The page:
The Trebuchet Project

Here's how I made the plywood throwing arm for my biggest trebuchet. I put down a layer of waxed paper on a long, straight bench, then slopped on the glue and clamped eight: 1/2in. x 4in. x 8ft. strips of plywood together. After all was glued up, I ran both sides of one end through a bandsaw, then I cleaned up the cuts on a jointer. This produced a throwing arm that was lightest on the payload end and heaviest on the end with the weights.
After the throwing arm was planed, I attached a 3-ft. long piece of 3/8in. x 4in. fiberglas (surfboard fin blank) to the tapered end with four carriage bolts, in order to put a little whip into the throwing arm. I haven't decided yet if this is an advantage or not...
The big prototype led me to build two half-scale models which had 6ft. long 2x4 throwing arms. These two stood about 4ft. tall at the alxe and each used about 45lbs of lead for counterweights.
The neat hack on this one was the adaptation of a standard $4.- gate latch as an arm release. With this simple off-the-shelf device, the shooter could stand to one side and jerk on a lanyard to release the pendulum, which made the proceedure a little less hazardous in the event of a misfire. These machines can hurl a lemon about 40 to 50 paces, so I painted the throwing arms bright yellow.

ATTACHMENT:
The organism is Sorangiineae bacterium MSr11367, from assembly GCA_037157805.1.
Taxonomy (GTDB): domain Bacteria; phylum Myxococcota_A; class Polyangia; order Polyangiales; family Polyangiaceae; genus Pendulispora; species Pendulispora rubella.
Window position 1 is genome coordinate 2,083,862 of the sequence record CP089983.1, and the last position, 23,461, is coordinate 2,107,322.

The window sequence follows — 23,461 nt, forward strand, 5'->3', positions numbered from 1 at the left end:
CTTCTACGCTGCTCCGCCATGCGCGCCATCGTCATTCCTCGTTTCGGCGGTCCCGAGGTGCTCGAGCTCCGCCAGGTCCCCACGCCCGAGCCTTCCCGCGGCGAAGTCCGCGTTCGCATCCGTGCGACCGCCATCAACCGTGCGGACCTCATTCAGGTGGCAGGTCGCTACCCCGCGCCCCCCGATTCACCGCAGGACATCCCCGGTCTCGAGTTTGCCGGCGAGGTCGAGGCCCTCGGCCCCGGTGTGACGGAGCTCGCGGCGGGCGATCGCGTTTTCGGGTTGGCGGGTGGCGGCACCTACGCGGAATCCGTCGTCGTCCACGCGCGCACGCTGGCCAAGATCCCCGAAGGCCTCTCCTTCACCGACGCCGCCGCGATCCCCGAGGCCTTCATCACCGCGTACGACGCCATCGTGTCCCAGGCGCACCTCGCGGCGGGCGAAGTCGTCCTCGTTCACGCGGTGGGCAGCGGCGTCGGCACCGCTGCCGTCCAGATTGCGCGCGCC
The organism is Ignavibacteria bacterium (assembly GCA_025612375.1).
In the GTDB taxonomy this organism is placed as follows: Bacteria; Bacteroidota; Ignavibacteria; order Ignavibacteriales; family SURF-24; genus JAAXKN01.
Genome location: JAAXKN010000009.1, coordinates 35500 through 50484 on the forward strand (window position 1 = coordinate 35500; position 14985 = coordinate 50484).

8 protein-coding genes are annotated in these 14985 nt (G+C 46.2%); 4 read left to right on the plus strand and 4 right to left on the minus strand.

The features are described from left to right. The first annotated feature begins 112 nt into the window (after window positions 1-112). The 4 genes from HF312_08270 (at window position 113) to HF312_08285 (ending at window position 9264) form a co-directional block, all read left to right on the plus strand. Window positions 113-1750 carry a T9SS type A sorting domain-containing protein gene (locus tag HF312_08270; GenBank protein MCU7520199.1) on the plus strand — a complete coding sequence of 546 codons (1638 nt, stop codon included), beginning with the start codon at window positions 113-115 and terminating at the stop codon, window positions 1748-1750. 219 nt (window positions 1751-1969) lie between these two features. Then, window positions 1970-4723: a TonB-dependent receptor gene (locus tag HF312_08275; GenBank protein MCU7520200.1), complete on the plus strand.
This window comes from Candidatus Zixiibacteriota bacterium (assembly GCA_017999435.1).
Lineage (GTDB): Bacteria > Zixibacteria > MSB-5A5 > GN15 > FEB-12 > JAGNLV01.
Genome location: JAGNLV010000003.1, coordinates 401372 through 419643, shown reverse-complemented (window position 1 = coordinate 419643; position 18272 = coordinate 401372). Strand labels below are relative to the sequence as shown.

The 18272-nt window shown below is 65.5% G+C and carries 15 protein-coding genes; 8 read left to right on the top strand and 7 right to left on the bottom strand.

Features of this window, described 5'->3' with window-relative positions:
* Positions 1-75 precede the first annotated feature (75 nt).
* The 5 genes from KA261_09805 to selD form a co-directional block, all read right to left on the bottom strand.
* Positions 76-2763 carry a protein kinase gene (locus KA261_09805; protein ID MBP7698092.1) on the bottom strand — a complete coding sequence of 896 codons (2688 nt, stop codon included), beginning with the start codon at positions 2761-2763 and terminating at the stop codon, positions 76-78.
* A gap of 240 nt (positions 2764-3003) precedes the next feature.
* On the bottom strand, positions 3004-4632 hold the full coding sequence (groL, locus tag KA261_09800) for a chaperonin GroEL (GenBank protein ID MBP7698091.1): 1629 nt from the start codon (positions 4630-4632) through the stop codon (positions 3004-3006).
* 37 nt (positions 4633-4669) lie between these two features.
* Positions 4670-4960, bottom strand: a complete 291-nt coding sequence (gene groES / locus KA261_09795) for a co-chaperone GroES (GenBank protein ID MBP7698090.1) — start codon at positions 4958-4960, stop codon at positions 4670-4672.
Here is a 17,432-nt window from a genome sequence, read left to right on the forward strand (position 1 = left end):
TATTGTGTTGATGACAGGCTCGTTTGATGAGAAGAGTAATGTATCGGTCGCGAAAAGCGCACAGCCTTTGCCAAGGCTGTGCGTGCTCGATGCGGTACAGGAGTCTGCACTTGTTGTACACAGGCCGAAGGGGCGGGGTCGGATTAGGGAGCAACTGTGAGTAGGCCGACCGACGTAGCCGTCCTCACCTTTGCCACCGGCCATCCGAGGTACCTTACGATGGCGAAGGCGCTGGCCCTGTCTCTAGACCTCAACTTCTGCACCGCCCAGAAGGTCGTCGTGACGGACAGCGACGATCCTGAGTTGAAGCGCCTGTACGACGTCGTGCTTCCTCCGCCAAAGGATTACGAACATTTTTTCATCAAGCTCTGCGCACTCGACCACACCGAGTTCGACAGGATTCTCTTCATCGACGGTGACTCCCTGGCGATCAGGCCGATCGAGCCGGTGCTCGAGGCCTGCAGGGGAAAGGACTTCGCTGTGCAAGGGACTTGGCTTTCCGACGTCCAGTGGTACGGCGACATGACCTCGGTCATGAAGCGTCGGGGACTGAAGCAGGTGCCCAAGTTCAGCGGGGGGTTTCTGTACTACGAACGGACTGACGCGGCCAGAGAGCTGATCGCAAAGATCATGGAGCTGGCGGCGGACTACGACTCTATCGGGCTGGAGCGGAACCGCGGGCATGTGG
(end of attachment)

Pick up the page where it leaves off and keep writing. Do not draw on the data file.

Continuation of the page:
Not knowing what was an optimal ratio of throwing-arm length to counterweight-arm, I made all adjustable, by passing the arm through a section of rectangular pipe. The arm was fixed in place by bolts that squashed it between two 1/8in. thick steel plates (to spread the force exerted by the bolts). Likewise, the trigger was fastened to a block that could be moved forward or backwards about 6in. (see previous photo). To increase the "oomph" delivered to the throwing arm, I added pulleys to either side of the axle. I fastened lengths of braided steel cable about them and then attached garage door springs to the free ends. The springs in turn are fastened to the base so that the effect of the small counterweight is amplified by the two stretched springs.
Buoyed by my success at this reduced scale I next produced a batch of 10: 1/4-scale siege engines. The throwing arm is a 1in. dia. wooden dowel and the counterweight is about 5lbs of sand or rocks, held in a canvas pouch, which is free to swing and so increase efficiency.
Here an early prototype releases a lemon on just the right trajectory. Various folks have been playing with these for a few months now and one team reports that dog biscuits have achieved distances exceeding 30ft, making it the perfect backyard toy for hyperkinetic doggies.

These little trebuchets have worked out so well that I am now offering them in kit form, with an illustrated assembly manual. All holes are pre-drilled and the unit can be assembled with a screwdriver and a pair of pliers. Price of this mini siege engine is $60.-, including shipping, taxes and all that crap; you supply the sand and the biscuits: all else is included. Delivery is approx. 4 weeks, depending on availability (at the moment I'm out of stock!). If you are interested, please email me.
At the moment I am heading towards still smaller machines and I now want to make a machine that is half as big as this one. I'll have to depend on something other than a counterweight and rat trap springs seem promising. Maybe a grape would be the appropriate payload: time and experiments will tell!

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